Insurance business fall under the major group “64”. So all types of insurance businesses will start with these two digits. Insurance agents, brokers, information and educational insurance services, and related service businesses fall into SIC code “6411”.

Note: Insurance companies fall under the major group “63”.

SIC codes have been extended to up to eight digits for more specific classifications within the 6411 categories.

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How can insurance companies use SIC codes?

Apart from the uses mentioned, insurance companies can use SIC codes in a variety of ways. Some of the top ways are as follows:

Profitability Analysis

Understanding the scope of competition that a new business might face can help them assess how profitable an insurance business venture is in a particular state or insurance line. You can cluster similar types of insurance companies and conduct a profitability analysis.

Create Targeted Marketing Campaigns

Insurance companies can create targeted marketing campaigns by generating a list of accounts by SIC code groups. Furthermore, they can then create custom marketing campaigns focused on those groups.

Competitive Analysis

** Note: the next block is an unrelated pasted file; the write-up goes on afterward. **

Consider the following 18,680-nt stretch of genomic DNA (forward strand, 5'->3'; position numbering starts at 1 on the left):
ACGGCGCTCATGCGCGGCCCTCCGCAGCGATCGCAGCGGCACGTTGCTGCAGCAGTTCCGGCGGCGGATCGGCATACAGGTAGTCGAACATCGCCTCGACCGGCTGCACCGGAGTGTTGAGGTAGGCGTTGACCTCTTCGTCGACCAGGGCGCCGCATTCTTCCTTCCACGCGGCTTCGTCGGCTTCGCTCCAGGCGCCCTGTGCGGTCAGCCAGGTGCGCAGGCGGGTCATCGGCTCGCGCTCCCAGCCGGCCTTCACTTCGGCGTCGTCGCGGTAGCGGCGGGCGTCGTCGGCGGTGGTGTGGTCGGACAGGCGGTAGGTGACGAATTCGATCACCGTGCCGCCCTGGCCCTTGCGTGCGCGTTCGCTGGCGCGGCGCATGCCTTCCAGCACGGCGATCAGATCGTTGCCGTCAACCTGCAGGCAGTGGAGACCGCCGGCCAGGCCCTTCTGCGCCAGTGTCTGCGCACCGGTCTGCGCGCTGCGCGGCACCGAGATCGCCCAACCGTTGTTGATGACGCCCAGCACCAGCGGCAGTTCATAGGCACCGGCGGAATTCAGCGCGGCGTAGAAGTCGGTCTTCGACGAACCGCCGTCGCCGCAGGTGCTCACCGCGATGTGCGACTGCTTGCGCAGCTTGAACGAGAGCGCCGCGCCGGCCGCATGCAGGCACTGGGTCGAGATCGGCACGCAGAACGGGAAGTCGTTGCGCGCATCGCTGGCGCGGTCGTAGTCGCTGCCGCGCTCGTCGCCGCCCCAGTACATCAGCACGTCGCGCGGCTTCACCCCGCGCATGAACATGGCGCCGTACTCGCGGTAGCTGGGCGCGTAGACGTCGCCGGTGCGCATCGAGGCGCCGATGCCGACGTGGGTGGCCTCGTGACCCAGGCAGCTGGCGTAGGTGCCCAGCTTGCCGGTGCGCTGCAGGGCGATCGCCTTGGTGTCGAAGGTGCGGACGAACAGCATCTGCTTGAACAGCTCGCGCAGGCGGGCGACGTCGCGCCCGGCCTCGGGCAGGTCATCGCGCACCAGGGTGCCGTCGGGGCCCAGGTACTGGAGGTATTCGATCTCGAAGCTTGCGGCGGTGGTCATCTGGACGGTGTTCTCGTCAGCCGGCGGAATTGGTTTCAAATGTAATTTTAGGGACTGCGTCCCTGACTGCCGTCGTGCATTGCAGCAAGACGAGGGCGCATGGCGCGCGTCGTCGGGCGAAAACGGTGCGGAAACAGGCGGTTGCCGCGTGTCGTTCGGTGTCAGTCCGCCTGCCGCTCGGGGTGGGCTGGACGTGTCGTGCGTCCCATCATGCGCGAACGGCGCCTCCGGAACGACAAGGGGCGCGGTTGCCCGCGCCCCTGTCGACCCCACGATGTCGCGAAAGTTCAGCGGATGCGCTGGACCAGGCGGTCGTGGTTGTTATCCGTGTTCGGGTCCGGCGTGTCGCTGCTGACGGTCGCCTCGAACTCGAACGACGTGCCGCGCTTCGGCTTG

Insurance companies can identify the competition in their industry or region by identifying similar companies.

Risk Analysis

By using SIC codes, insurance companies can retrieve information regarding how risky a business or a client is to insure. This can help them establish a premium based on the level of risk the client poses for the business.

What Is the Difference Between SIC Codes and NAICS Codes?

Both SIC codes and NAICS codes serve the same roles. However, they serve different functions.

NAICS classifications are more specific compared to SIC classifications. Furthermore, an important distinction between the two code systems is that the American government officially stopped using SIC codes as far back as 1987. It’s only a number of private companies that continue to update the SIC codes.